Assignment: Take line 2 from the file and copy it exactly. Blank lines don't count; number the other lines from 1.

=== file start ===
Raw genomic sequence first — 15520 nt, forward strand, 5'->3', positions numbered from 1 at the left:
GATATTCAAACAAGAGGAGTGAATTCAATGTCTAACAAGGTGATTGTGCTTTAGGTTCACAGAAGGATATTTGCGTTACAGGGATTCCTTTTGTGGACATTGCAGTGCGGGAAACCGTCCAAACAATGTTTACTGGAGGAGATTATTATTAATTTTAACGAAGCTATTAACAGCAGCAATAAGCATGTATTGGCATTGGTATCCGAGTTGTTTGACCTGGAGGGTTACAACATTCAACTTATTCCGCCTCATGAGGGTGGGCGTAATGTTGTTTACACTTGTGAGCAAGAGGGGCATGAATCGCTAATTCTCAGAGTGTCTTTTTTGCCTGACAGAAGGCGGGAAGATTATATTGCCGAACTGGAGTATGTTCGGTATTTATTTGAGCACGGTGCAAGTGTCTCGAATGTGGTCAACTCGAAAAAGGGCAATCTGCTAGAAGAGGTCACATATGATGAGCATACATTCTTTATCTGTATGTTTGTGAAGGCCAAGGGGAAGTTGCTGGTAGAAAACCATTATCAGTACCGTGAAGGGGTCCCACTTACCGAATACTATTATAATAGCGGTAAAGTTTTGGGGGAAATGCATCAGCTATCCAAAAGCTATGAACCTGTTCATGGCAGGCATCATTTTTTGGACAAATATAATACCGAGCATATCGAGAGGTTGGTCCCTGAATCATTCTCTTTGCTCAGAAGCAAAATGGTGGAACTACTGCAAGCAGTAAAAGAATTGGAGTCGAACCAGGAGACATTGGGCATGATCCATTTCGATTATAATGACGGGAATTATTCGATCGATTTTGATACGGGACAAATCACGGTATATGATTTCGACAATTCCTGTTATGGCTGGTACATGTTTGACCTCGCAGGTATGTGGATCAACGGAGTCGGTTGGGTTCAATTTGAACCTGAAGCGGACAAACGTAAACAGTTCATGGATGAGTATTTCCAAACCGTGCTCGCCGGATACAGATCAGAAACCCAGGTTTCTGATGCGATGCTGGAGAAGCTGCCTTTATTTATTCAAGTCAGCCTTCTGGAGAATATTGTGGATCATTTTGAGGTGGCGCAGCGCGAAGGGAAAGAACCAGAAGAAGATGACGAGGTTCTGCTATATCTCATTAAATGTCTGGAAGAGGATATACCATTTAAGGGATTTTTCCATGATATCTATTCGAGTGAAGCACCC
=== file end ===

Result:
GATATTCAAACAAGAGGAGTGAATTCAATGTCTAACAAGGTGATTGTGCTTTAGGTTCACAGAAGGATATTTGCGTTACAGGGATTCCTTTTGTGGACATTGCAGTGCGGGAAACCGTCCAAACAATGTTTACTGGAGGAGATTATTATTAATTTTAACGAAGCTATTAACAGCAGCAATAAGCATGTATTGGCATTGGTATCCGAGTTGTTTGACCTGGAGGGTTACAACATTCAACTTATTCCGCCTCATGAGGGTGGGCGTAATGTTGTTTACACTTGTGAGCAAGAGGGGCATGAATCGCTAATTCTCAGAGTGTCTTTTTTGCCTGACAGAAGGCGGGAAGATTATATTGCCGAACTGGAGTATGTTCGGTATTTATTTGAGCACGGTGCAAGTGTCTCGAATGTGGTCAACTCGAAAAAGGGCAATCTGCTAGAAGAGGTCACATATGATGAGCATACATTCTTTATCTGTATGTTTGTGAAGGCCAAGGGGAAGTTGCTGGTAGAAAACCATTATCAGTACCGTGAAGGGGTCCCACTTACCGAATACTATTATAATAGCGGTAAAGTTTTGGGGGAAATGCATCAGCTATCCAAAAGCTATGAACCTGTTCATGGCAGGCATCATTTTTTGGACAAATATAATACCGAGCATATCGAGAGGTTGGTCCCTGAATCATTCTCTTTGCTCAGAAGCAAAATGGTGGAACTACTGCAAGCAGTAAAAGAATTGGAGTCGAACCAGGAGACATTGGGCATGATCCATTTCGATTATAATGACGGGAATTATTCGATCGATTTTGATACGGGACAAATCACGGTATATGATTTCGACAATTCCTGTTATGGCTGGTACATGTTTGACCTCGCAGGTATGTGGATCAACGGAGTCGGTTGGGTTCAATTTGAACCTGAAGCGGACAAACGTAAACAGTTCATGGATGAGTATTTCCAAACCGTGCTCGCCGGATACAGATCAGAAACCCAGGTTTCTGATGCGATGCTGGAGAAGCTGCCTTTATTTATTCAAGTCAGCCTTCTGGAGAATATTGTGGATCATTTTGAGGTGGCGCAGCGCGAAGGGAAAGAACCAGAAGAAGATGACGAGGTTCTGCTATATCTCATTAAATGTCTGGAAGAGGATATACCATTTAAGGGATTTTTCCATGATATCTATTCGAGTGAAGCACCC